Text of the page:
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22 June 2022, 08:00 | Updated: 6 July 2022, 11:53
Austin Butler has opened up about how he understood the pain Elvis Presley felt following the death of his mother, as he went through the same emotions.
Austin's mother Lori Anne died of cancer in 2014 when he was aged 23, the same Elvis was when Gladys died.
Watch the full interview above.
"The first thing I actually sent to Baz was coming out of this grief that I was feeling, relating to my mom, and me singing 'Unchained Melody'," Austin said.
"And so that was the foundation. That was my first moment where I realised, 'If I was to do this, this is how I’d want to approach playing Elvis'.
"That was the first key into it. And so, in a way, this film… I didn’t think about it at the time. It wasn’t this conscious thing. But I’ve looked back and gone, 'It ends up feeling like a love letter'.
"It ends up feeling sort of like this love letter to my mom, and to Elvis and his mom, you know? Because that’s the biggest void I’ve felt in my life, losing her.
"And she was my best friend. I’ve never experienced that type of unconditional love, and I probably never will, of a mother – a “sense”, is what I mean. And I know that’s how Elvis felt."
He continued: "So those scenes – I mean, you’re talking about the grief moment. Those are the scenes you kind of dread, because it’s so painful. It’s like walking into a burning building. You’re like, 'I just don’t want to go in there'. But once you’re there, it also doesn’t feel like playing pretend, you know? It feels so real.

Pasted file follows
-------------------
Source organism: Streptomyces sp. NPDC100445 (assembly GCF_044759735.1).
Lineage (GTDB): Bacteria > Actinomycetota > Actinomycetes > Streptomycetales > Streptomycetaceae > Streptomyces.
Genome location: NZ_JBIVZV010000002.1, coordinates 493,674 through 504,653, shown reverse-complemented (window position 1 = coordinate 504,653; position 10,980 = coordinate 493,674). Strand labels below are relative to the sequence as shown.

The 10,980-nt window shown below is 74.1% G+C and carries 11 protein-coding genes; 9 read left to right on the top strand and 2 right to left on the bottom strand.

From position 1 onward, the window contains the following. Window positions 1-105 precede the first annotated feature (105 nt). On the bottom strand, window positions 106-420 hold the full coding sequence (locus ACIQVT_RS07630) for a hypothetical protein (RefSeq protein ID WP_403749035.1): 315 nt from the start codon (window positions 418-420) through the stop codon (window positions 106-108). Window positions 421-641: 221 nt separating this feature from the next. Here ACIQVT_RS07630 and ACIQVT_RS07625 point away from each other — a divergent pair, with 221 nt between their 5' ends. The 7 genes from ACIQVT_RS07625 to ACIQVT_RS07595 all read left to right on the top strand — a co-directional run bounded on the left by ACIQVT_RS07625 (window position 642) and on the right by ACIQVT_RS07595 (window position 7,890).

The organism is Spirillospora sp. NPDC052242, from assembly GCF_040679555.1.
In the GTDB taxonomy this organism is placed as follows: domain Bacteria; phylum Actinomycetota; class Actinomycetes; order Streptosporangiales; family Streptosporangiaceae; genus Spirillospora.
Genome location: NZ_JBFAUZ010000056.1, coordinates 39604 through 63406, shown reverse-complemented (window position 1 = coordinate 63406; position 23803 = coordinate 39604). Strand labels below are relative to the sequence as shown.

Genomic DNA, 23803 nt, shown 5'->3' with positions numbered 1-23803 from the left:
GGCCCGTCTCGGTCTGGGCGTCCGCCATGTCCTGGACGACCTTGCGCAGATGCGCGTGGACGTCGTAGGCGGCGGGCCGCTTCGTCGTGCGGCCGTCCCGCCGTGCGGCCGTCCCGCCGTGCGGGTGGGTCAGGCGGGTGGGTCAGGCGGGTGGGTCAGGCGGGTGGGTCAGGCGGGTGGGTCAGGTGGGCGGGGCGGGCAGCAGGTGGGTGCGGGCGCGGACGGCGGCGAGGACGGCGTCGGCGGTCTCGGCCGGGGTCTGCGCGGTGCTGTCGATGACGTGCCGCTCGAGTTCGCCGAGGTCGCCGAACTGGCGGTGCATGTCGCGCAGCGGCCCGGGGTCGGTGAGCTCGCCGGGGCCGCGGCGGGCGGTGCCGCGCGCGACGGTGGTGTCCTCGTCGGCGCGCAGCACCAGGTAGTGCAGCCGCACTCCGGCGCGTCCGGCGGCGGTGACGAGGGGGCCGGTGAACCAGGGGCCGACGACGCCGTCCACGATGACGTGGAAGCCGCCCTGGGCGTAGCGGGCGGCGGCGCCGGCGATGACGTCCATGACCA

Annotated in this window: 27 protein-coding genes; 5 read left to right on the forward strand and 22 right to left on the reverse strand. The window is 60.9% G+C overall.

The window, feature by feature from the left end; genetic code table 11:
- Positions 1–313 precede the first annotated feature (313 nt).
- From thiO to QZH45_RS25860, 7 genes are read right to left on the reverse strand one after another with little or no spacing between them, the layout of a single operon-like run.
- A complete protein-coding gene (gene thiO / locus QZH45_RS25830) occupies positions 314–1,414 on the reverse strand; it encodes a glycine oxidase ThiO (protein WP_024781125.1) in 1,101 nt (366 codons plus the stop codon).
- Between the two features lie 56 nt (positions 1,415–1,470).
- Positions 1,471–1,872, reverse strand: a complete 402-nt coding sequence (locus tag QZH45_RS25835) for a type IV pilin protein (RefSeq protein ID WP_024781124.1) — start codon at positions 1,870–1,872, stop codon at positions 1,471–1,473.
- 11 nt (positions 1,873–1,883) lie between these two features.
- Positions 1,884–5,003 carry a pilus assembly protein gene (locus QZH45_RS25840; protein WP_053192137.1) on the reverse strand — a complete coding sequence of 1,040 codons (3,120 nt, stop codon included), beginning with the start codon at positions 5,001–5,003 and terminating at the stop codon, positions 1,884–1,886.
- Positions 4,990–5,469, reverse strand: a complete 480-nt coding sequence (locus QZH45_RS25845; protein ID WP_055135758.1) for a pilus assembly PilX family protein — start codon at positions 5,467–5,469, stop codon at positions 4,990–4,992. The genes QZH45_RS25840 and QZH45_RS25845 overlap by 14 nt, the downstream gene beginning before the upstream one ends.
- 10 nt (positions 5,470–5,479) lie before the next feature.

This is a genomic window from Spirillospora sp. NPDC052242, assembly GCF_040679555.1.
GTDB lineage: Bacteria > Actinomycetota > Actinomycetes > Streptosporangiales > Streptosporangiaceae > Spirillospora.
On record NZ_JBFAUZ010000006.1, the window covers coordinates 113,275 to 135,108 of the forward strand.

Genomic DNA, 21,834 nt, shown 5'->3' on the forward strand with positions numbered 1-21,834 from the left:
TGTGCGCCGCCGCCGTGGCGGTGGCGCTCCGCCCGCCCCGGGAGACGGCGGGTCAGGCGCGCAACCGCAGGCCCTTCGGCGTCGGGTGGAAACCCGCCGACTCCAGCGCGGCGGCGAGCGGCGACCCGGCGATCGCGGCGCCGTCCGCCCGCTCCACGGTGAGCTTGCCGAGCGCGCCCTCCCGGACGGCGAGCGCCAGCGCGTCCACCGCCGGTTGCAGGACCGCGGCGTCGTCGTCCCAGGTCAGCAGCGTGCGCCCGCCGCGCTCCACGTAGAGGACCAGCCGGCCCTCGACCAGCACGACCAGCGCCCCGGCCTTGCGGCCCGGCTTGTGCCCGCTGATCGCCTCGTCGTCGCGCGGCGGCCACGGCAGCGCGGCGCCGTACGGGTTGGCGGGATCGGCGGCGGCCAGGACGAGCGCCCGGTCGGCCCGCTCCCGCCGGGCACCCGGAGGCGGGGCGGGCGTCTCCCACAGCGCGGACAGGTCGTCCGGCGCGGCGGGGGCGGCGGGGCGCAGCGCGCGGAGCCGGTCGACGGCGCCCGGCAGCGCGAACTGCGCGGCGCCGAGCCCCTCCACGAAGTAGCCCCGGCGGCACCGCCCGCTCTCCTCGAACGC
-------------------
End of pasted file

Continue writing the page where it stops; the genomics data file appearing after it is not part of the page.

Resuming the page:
"We go through a lot of life not letting it out. And it can build up, and we won’t experience the lows, as low as they feel, and then it will deaden us from being able to feel the highs. I know that after a day like that on set, I was exhausted, but I had been able to work through certain emotions.
"So that’s one of the beautiful things about what we get to do, you know? You’re merging your life and art, and someone else’s life, and their own experiences."
Elvis follows the life and career of Elvis Presley, under the controversial stewardship of Colonel Tom Parker, played by Tom Hanks.
Director Baz Luhrmann added that he wanted to make sure that they didn't do all the usual Elvis stereotypes with how Austin played him.
"I haven’t said this before, and haven’t said it in front of Austin. But I remember, during the process, very early on, I met Lisa Marie. She put her lip up. All their lives, the Presley family have had to put up with [rubbish].
"You know, there are tribute artists – but the tropes. You know, the tropes? The eye, the lip, all of that. And I remember, it was this delicate balance of pushing towards those recognisable things, but then him sort of, as an actor, going, 'No, I’m going to lean back from that.'
"Because it’s about making sure you didn’t ever get distracted by a trope. You were always feeling the person, you know?"
Elvis is released at cinemas on Friday, June 24.